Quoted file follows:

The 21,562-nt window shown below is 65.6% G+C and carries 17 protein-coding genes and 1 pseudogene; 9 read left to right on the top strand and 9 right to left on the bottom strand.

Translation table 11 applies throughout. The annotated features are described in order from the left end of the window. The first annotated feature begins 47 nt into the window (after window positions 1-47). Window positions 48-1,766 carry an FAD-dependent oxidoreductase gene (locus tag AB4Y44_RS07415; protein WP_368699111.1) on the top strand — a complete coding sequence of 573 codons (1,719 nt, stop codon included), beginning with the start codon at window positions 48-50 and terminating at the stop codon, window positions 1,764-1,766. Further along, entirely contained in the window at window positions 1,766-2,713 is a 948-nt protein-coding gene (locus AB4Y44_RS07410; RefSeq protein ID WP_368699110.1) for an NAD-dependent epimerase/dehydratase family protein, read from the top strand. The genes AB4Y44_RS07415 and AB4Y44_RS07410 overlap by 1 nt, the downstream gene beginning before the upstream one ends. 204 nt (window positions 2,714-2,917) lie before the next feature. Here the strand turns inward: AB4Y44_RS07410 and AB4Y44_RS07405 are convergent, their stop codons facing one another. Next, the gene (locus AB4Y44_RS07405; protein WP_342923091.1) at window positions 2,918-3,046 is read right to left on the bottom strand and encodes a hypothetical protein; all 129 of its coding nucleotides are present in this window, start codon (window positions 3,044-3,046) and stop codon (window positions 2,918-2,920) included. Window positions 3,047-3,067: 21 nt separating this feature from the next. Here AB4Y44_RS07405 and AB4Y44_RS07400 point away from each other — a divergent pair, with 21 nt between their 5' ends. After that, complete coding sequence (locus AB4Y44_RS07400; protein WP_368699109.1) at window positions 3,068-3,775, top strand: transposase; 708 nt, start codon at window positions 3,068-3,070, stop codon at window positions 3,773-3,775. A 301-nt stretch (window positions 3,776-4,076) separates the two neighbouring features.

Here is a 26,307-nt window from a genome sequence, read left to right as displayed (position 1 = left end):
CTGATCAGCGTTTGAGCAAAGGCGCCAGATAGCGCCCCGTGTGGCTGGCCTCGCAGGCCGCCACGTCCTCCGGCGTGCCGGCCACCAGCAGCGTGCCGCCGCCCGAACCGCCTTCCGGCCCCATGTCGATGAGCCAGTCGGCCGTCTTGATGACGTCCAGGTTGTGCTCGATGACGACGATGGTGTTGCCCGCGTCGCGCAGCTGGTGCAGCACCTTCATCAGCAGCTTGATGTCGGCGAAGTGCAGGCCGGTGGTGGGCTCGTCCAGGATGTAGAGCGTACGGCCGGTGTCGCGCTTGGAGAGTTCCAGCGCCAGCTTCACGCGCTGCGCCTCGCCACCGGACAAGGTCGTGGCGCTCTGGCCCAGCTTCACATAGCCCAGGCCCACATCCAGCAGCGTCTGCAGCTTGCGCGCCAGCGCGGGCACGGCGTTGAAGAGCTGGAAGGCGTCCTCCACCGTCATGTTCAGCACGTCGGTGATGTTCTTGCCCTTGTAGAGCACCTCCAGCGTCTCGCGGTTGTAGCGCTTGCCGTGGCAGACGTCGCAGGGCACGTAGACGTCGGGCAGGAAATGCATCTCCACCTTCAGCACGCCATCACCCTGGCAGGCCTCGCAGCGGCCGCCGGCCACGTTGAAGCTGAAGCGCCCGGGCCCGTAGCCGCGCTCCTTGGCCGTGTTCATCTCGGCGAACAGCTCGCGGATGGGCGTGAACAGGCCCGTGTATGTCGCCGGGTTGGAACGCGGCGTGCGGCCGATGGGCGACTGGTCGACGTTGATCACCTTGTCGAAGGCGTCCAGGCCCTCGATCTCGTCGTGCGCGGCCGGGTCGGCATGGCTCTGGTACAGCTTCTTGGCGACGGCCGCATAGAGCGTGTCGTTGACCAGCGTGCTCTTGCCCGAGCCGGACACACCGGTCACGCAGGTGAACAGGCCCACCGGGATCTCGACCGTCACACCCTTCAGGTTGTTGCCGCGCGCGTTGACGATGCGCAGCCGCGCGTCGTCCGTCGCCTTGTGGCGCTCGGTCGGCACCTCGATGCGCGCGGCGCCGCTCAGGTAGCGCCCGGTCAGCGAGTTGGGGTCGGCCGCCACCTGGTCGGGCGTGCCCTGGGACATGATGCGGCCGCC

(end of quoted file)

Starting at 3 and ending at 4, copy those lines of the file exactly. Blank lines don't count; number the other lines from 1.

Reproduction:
Here is a 26,307-nt window from a genome sequence, read left to right as displayed (position 1 = left end):
CTGATCAGCGTTTGAGCAAAGGCGCCAGATAGCGCCCCGTGTGGCTGGCCTCGCAGGCCGCCACGTCCTCCGGCGTGCCGGCCACCAGCAGCGTGCCGCCGCCCGAACCGCCTTCCGGCCCCATGTCGATGAGCCAGTCGGCCGTCTTGATGACGTCCAGGTTGTGCTCGATGACGACGATGGTGTTGCCCGCGTCGCGCAGCTGGTGCAGCACCTTCATCAGCAGCTTGATGTCGGCGAAGTGCAGGCCGGTGGTGGGCTCGTCCAGGATGTAGAGCGTACGGCCGGTGTCGCGCTTGGAGAGTTCCAGCGCCAGCTTCACGCGCTGCGCCTCGCCACCGGACAAGGTCGTGGCGCTCTGGCCCAGCTTCACATAGCCCAGGCCCACATCCAGCAGCGTCTGCAGCTTGCGCGCCAGCGCGGGCACGGCGTTGAAGAGCTGGAAGGCGTCCTCCACCGTCATGTTCAGCACGTCGGTGATGTTCTTGCCCTTGTAGAGCACCTCCAGCGTCTCGCGGTTGTAGCGCTTGCCGTGGCAGACGTCGCAGGGCACGTAGACGTCGGGCAGGAAATGCATCTCCACCTTCAGCACGCCATCACCCTGGCAGGCCTCGCAGCGGCCGCCGGCCACGTTGAAGCTGAAGCGCCCGGGCCCGTAGCCGCGCTCCTTGGCCGTGTTCATCTCGGCGAACAGCTCGCGGATGGGCGTGAACAGGCCCGTGTATGTCGCCGGGTTGGAACGCGGCGTGCGGCCGATGGGCGACTGGTCGACGTTGATCACCTTGTCGAAGGCGTCCAGGCCCTCGATCTCGTCGTGCGCGGCCGGGTCGGCATGGCTCTGGTACAGCTTCTTGGCGACGGCCGCATAGAGCGTGTCGTTGACCAGCGTGCTCTTGCCCGAGCCGGACACACCGGTCACGCAGGTGAACAGGCCCACCGGGATCTCGACCGTCACACCCTTCAGGTTGTTGCCGCGCGCGTTGACGATGCGCAGCCGCGCGTCGTCCGTCGCCTTGTGGCGCTCGGTCGGCACCTCGATGCGCGCGGCGCCGCTCAGGTAGCGCCCGGTCAGCGAGTTGGGGTCGGCCGCCACCTGGTCGGGCGTGCCCTGGGACATGATGCGGCCGCC